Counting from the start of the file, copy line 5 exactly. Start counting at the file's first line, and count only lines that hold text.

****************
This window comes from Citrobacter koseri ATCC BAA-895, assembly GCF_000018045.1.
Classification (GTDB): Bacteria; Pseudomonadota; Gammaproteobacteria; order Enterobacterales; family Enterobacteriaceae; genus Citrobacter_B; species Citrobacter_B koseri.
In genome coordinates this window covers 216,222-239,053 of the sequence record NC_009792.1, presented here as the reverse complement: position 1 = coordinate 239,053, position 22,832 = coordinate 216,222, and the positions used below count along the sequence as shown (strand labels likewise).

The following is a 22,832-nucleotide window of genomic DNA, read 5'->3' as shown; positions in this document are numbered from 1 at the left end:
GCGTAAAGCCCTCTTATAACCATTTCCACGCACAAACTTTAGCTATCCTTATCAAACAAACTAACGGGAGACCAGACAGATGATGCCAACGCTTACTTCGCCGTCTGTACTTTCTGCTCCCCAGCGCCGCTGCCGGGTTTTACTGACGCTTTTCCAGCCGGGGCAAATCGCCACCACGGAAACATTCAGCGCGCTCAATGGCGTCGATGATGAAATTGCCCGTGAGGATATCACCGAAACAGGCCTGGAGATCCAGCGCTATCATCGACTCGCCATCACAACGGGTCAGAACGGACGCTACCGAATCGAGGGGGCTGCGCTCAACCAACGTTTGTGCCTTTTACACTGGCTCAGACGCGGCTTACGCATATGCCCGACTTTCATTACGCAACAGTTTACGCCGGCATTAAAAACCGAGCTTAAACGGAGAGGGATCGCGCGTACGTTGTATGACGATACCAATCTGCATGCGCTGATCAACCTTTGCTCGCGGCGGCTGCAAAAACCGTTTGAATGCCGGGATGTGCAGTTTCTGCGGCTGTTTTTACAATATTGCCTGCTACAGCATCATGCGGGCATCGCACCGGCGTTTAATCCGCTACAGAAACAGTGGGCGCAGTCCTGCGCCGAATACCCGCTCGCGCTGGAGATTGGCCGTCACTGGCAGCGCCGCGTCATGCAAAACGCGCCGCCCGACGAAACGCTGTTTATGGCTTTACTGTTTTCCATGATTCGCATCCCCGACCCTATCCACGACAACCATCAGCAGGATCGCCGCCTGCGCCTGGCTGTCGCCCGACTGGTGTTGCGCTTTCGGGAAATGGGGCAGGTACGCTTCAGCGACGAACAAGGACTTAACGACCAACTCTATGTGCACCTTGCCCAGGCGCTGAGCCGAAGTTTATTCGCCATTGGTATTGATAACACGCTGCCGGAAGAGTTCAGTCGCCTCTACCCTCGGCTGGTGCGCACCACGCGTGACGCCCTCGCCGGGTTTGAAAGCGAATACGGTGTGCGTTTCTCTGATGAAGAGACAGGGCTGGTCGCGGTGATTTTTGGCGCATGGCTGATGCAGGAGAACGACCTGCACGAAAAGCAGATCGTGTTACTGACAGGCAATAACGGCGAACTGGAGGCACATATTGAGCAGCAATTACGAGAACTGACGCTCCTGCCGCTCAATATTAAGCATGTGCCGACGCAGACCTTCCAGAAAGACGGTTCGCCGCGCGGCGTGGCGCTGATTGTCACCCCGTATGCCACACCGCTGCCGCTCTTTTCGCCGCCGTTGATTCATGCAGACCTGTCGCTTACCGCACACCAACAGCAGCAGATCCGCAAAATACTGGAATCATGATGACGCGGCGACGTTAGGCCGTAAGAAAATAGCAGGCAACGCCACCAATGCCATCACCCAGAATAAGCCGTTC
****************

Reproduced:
GCGTAAAGCCCTCTTATAACCATTTCCACGCACAAACTTTAGCTATCCTTATCAAACAAACTAACGGGAGACCAGACAGATGATGCCAACGCTTACTTCGCCGTCTGTACTTTCTGCTCCCCAGCGCCGCTGCCGGGTTTTACTGACGCTTTTCCAGCCGGGGCAAATCGCCACCACGGAAACATTCAGCGCGCTCAATGGCGTCGATGATGAAATTGCCCGTGAGGATATCACCGAAACAGGCCTGGAGATCCAGCGCTATCATCGACTCGCCATCACAACGGGTCAGAACGGACGCTACCGAATCGAGGGGGCTGCGCTCAACCAACGTTTGTGCCTTTTACACTGGCTCAGACGCGGCTTACGCATATGCCCGACTTTCATTACGCAACAGTTTACGCCGGCATTAAAAACCGAGCTTAAACGGAGAGGGATCGCGCGTACGTTGTATGACGATACCAATCTGCATGCGCTGATCAACCTTTGCTCGCGGCGGCTGCAAAAACCGTTTGAATGCCGGGATGTGCAGTTTCTGCGGCTGTTTTTACAATATTGCCTGCTACAGCATCATGCGGGCATCGCACCGGCGTTTAATCCGCTACAGAAACAGTGGGCGCAGTCCTGCGCCGAATACCCGCTCGCGCTGGAGATTGGCCGTCACTGGCAGCGCCGCGTCATGCAAAACGCGCCGCCCGACGAAACGCTGTTTATGGCTTTACTGTTTTCCATGATTCGCATCCCCGACCCTATCCACGACAACCATCAGCAGGATCGCCGCCTGCGCCTGGCTGTCGCCCGACTGGTGTTGCGCTTTCGGGAAATGGGGCAGGTACGCTTCAGCGACGAACAAGGACTTAACGACCAACTCTATGTGCACCTTGCCCAGGCGCTGAGCCGAAGTTTATTCGCCATTGGTATTGATAACACGCTGCCGGAAGAGTTCAGTCGCCTCTACCCTCGGCTGGTGCGCACCACGCGTGACGCCCTCGCCGGGTTTGAAAGCGAATACGGTGTGCGTTTCTCTGATGAAGAGACAGGGCTGGTCGCGGTGATTTTTGGCGCATGGCTGATGCAGGAGAACGACCTGCACGAAAAGCAGATCGTGTTACTGACAGGCAATAACGGCGAACTGGAGGCACATATTGAGCAGCAATTACGAGAACTGACGCTCCTGCCGCTCAATATTAAGCATGTGCCGACGCAGACCTTCCAGAAAGACGGTTCGCCGCGCGGCGTGGCGCTGATTGTCACCCCGTATGCCACACCGCTGCCGCTCTTTTCGCCGCCGTTGATTCATGCAGACCTGTCGCTTACCGCACACCAACAGCAGCAGATCCGCAAAATACTGGAATCATGATGACGCGGCGACGTTAGGCCGTAAGAAAATAGCAGGCAACGCCACCAATGCCATCACCCAGAATAAGCCGTTC